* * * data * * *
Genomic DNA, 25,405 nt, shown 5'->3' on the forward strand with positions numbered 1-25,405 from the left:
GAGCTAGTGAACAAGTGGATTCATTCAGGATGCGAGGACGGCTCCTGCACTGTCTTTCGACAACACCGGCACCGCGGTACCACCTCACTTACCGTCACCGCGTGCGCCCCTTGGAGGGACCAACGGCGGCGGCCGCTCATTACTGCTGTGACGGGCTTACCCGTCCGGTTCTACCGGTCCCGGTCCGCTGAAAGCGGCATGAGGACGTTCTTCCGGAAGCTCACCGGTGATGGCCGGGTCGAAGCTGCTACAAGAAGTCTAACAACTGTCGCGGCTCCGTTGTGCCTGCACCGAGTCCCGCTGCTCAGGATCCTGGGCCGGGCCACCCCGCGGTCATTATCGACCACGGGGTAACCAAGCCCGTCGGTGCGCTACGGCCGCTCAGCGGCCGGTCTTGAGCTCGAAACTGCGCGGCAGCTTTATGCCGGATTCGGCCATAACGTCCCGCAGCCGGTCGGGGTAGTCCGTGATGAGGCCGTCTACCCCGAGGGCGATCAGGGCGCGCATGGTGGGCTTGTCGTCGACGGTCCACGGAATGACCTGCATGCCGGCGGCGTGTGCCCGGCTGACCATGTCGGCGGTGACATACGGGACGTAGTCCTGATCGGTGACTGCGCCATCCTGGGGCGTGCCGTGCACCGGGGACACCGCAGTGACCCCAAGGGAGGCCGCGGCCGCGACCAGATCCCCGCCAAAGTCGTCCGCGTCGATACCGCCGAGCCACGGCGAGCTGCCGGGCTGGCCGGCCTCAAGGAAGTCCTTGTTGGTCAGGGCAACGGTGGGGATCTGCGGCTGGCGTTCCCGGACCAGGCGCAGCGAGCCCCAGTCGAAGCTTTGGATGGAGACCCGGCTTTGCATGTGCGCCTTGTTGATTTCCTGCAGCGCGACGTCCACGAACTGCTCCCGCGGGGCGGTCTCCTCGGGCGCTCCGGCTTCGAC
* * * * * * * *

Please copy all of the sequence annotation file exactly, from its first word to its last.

Genomic DNA, 25,405 nt, shown 5'->3' on the forward strand with positions numbered 1-25,405 from the left:
GAGCTAGTGAACAAGTGGATTCATTCAGGATGCGAGGACGGCTCCTGCACTGTCTTTCGACAACACCGGCACCGCGGTACCACCTCACTTACCGTCACCGCGTGCGCCCCTTGGAGGGACCAACGGCGGCGGCCGCTCATTACTGCTGTGACGGGCTTACCCGTCCGGTTCTACCGGTCCCGGTCCGCTGAAAGCGGCATGAGGACGTTCTTCCGGAAGCTCACCGGTGATGGCCGGGTCGAAGCTGCTACAAGAAGTCTAACAACTGTCGCGGCTCCGTTGTGCCTGCACCGAGTCCCGCTGCTCAGGATCCTGGGCCGGGCCACCCCGCGGTCATTATCGACCACGGGGTAACCAAGCCCGTCGGTGCGCTACGGCCGCTCAGCGGCCGGTCTTGAGCTCGAAACTGCGCGGCAGCTTTATGCCGGATTCGGCCATAACGTCCCGCAGCCGGTCGGGGTAGTCCGTGATGAGGCCGTCTACCCCGAGGGCGATCAGGGCGCGCATGGTGGGCTTGTCGTCGACGGTCCACGGAATGACCTGCATGCCGGCGGCGTGTGCCCGGCTGACCATGTCGGCGGTGACATACGGGACGTAGTCCTGATCGGTGACTGCGCCATCCTGGGGCGTGCCGTGCACCGGGGACACCGCAGTGACCCCAAGGGAGGCCGCGGCCGCGACCAGATCCCCGCCAAAGTCGTCCGCGTCGATACCGCCGAGCCACGGCGAGCTGCCGGGCTGGCCGGCCTCAAGGAAGTCCTTGTTGGTCAGGGCAACGGTGGGGATCTGCGGCTGGCGTTCCCGGACCAGGCGCAGCGAGCCCCAGTCGAAGCTTTGGATGGAGACCCGGCTTTGCATGTGCGCCTTGTTGATTTCCTGCAGCGCGACGTCCACGAACTGCTCCCGCGGGGCGGTCTCCTCGGGCGCTCCGGCTTCGAC